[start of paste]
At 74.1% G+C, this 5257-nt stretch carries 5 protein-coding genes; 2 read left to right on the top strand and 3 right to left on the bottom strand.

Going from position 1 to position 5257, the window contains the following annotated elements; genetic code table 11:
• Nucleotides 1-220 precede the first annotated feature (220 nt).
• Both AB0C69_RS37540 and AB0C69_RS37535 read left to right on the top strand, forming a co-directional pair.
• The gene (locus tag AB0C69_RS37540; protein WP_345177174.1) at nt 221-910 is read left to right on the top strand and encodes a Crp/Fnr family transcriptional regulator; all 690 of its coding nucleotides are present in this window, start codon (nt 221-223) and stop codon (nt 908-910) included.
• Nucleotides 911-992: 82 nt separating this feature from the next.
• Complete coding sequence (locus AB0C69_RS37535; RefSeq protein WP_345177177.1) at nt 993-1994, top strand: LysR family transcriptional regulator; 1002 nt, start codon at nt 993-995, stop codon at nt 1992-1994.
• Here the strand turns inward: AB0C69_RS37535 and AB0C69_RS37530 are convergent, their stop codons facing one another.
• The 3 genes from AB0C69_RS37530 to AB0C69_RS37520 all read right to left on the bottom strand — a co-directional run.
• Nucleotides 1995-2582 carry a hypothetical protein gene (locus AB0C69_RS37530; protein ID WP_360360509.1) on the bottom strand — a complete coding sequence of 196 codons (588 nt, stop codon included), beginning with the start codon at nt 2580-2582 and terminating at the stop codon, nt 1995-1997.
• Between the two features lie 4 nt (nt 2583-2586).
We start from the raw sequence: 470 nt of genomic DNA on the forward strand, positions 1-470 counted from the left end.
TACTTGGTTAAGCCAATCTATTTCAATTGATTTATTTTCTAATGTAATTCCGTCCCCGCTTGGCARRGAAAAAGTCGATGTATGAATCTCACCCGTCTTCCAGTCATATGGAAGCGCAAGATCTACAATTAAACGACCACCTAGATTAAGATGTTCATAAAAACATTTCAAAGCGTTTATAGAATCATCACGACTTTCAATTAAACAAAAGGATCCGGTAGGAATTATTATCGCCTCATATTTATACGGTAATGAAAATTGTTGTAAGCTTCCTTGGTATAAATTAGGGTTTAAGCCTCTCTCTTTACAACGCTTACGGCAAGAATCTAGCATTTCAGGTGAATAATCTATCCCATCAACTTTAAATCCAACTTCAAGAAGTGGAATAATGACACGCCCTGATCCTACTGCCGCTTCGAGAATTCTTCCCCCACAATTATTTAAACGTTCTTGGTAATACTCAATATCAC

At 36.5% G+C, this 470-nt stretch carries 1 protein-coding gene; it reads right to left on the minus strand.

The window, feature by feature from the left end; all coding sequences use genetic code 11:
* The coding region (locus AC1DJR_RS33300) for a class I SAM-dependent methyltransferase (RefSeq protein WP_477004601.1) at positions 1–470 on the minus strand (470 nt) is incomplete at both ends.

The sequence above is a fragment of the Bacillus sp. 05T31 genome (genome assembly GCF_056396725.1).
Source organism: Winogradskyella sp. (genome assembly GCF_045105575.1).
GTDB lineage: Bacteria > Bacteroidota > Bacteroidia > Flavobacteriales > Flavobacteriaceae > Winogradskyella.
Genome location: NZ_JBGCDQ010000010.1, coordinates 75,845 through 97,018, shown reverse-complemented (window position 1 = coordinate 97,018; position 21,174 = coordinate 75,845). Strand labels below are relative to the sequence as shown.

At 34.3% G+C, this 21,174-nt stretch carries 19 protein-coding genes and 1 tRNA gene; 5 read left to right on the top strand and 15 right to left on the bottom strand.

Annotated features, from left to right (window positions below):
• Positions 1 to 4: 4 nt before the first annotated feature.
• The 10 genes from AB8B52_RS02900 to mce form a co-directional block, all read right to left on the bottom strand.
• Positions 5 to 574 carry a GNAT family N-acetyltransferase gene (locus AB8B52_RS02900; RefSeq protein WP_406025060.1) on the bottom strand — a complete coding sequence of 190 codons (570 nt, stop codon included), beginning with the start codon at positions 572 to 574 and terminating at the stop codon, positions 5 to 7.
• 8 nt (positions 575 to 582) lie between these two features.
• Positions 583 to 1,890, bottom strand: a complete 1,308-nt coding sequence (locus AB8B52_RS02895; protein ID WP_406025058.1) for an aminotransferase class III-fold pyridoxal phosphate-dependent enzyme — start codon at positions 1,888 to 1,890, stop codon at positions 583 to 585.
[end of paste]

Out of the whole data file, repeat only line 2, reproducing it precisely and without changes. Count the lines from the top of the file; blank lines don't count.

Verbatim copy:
Going from position 1 to position 5257, the window contains the following annotated elements; genetic code table 11: